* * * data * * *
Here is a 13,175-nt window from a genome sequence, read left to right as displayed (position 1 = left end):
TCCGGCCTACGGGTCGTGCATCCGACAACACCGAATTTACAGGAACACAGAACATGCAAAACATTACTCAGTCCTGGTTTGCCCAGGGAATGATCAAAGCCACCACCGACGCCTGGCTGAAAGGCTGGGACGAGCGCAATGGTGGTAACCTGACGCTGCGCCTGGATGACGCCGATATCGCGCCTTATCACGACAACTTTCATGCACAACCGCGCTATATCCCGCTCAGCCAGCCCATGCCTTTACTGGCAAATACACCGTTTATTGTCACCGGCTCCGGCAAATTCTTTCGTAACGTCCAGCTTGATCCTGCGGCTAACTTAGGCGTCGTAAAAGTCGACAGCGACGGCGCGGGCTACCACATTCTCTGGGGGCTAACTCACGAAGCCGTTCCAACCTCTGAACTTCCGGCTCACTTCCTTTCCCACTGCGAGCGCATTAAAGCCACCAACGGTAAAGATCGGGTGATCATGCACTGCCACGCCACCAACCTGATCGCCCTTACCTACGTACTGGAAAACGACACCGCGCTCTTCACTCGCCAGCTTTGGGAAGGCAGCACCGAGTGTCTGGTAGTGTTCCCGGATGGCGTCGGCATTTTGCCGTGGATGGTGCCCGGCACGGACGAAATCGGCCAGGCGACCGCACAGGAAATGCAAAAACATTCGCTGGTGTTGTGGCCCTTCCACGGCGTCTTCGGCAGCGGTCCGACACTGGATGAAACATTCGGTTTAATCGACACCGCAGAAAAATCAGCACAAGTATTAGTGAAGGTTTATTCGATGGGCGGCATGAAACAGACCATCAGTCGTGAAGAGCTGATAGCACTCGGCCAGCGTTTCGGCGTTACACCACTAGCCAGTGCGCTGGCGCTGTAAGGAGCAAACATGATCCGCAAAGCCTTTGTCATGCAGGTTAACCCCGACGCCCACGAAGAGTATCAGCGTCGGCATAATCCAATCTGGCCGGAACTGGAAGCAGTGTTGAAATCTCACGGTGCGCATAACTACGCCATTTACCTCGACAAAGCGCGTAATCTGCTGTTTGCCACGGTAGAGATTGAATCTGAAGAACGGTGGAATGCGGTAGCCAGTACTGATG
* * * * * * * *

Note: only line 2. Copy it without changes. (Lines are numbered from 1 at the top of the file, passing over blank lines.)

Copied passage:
TCCGGCCTACGGGTCGTGCATCCGACAACACCGAATTTACAGGAACACAGAACATGCAAAACATTACTCAGTCCTGGTTTGCCCAGGGAATGATCAAAGCCACCACCGACGCCTGGCTGAAAGGCTGGGACGAGCGCAATGGTGGTAACCTGACGCTGCGCCTGGATGACGCCGATATCGCGCCTTATCACGACAACTTTCATGCACAACCGCGCTATATCCCGCTCAGCCAGCCCATGCCTTTACTGGCAAATACACCGTTTATTGTCACCGGCTCCGGCAAATTCTTTCGTAACGTCCAGCTTGATCCTGCGGCTAACTTAGGCGTCGTAAAAGTCGACAGCGACGGCGCGGGCTACCACATTCTCTGGGGGCTAACTCACGAAGCCGTTCCAACCTCTGAACTTCCGGCTCACTTCCTTTCCCACTGCGAGCGCATTAAAGCCACCAACGGTAAAGATCGGGTGATCATGCACTGCCACGCCACCAACCTGATCGCCCTTACCTACGTACTGGAAAACGACACCGCGCTCTTCACTCGCCAGCTTTGGGAAGGCAGCACCGAGTGTCTGGTAGTGTTCCCGGATGGCGTCGGCATTTTGCCGTGGATGGTGCCCGGCACGGACGAAATCGGCCAGGCGACCGCACAGGAAATGCAAAAACATTCGCTGGTGTTGTGGCCCTTCCACGGCGTCTTCGGCAGCGGTCCGACACTGGATGAAACATTCGGTTTAATCGACACCGCAGAAAAATCAGCACAAGTATTAGTGAAGGTTTATTCGATGGGCGGCATGAAACAGACCATCAGTCGTGAAGAGCTGATAGCACTCGGCCAGCGTTTCGGCGTTACACCACTAGCCAGTGCGCTGGCGCTGTAAGGAGCAAACATGATCCGCAAAGCCTTTGTCATGCAGGTTAACCCCGACGCCCACGAAGAGTATCAGCGTCGGCATAATCCAATCTGGCCGGAACTGGAAGCAGTGTTGAAATCTCACGGTGCGCATAACTACGCCATTTACCTCGACAAAGCGCGTAATCTGCTGTTTGCCACGGTAGAGATTGAATCTGAAGAACGGTGGAATGCGGTAGCCAGTACTGATG